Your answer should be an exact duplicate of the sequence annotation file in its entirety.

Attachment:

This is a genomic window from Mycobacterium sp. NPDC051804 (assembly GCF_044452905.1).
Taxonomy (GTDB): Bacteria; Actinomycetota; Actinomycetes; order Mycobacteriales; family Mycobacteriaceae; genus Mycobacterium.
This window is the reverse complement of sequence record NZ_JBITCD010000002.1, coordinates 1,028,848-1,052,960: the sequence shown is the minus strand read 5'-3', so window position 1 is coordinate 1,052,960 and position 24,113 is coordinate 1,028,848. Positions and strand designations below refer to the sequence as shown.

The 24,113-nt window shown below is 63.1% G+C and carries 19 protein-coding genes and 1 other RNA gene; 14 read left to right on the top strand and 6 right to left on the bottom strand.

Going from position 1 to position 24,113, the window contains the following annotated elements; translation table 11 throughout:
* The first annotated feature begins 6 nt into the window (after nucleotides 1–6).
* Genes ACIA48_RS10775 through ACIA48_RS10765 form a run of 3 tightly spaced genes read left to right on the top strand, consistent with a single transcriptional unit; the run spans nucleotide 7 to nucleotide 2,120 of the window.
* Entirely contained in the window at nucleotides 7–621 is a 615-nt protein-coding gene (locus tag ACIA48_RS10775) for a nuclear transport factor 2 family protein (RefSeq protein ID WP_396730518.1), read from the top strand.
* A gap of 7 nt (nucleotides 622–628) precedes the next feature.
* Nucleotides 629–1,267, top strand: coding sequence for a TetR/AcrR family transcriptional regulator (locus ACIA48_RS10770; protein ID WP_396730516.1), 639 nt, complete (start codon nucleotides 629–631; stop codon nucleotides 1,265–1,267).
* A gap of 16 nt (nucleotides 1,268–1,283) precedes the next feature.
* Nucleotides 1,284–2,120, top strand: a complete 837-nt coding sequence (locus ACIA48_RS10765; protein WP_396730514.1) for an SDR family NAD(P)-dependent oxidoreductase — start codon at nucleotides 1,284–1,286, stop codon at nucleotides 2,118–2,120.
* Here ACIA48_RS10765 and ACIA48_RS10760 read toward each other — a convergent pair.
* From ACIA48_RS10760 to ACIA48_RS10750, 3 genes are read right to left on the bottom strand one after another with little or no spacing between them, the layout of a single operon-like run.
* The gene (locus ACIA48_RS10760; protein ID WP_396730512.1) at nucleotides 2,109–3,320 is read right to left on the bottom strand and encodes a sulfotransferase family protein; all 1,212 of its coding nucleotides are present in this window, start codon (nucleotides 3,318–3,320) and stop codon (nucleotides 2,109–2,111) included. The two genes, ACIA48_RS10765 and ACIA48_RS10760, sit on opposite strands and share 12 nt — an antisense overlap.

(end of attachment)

This is a genomic window from Mycobacterium sp. NPDC051804 (assembly GCF_044452905.1).
Taxonomy (GTDB): Bacteria; Actinomycetota; Actinomycetes; order Mycobacteriales; family Mycobacteriaceae; genus Mycobacterium.
This window is the reverse complement of sequence record NZ_JBITCD010000002.1, coordinates 1,028,848-1,052,960: the sequence shown is the minus strand read 5'-3', so window position 1 is coordinate 1,052,960 and position 24,113 is coordinate 1,028,848. Positions and strand designations below refer to the sequence as shown.

The 24,113-nt window shown below is 63.1% G+C and carries 19 protein-coding genes and 1 other RNA gene; 14 read left to right on the top strand and 6 right to left on the bottom strand.

Going from position 1 to position 24,113, the window contains the following annotated elements; translation table 11 throughout:
* The first annotated feature begins 6 nt into the window (after nucleotides 1–6).
* Genes ACIA48_RS10775 through ACIA48_RS10765 form a run of 3 tightly spaced genes read left to right on the top strand, consistent with a single transcriptional unit; the run spans nucleotide 7 to nucleotide 2,120 of the window.
* Entirely contained in the window at nucleotides 7–621 is a 615-nt protein-coding gene (locus tag ACIA48_RS10775) for a nuclear transport factor 2 family protein (RefSeq protein ID WP_396730518.1), read from the top strand.
* A gap of 7 nt (nucleotides 622–628) precedes the next feature.
* Nucleotides 629–1,267, top strand: coding sequence for a TetR/AcrR family transcriptional regulator (locus ACIA48_RS10770; protein ID WP_396730516.1), 639 nt, complete (start codon nucleotides 629–631; stop codon nucleotides 1,265–1,267).
* A gap of 16 nt (nucleotides 1,268–1,283) precedes the next feature.
* Nucleotides 1,284–2,120, top strand: a complete 837-nt coding sequence (locus ACIA48_RS10765; protein WP_396730514.1) for an SDR family NAD(P)-dependent oxidoreductase — start codon at nucleotides 1,284–1,286, stop codon at nucleotides 2,118–2,120.
* Here ACIA48_RS10765 and ACIA48_RS10760 read toward each other — a convergent pair.
* From ACIA48_RS10760 to ACIA48_RS10750, 3 genes are read right to left on the bottom strand one after another with little or no spacing between them, the layout of a single operon-like run.
* The gene (locus ACIA48_RS10760; protein ID WP_396730512.1) at nucleotides 2,109–3,320 is read right to left on the bottom strand and encodes a sulfotransferase family protein; all 1,212 of its coding nucleotides are present in this window, start codon (nucleotides 3,318–3,320) and stop codon (nucleotides 2,109–2,111) included. The two genes, ACIA48_RS10765 and ACIA48_RS10760, sit on opposite strands and share 12 nt — an antisense overlap.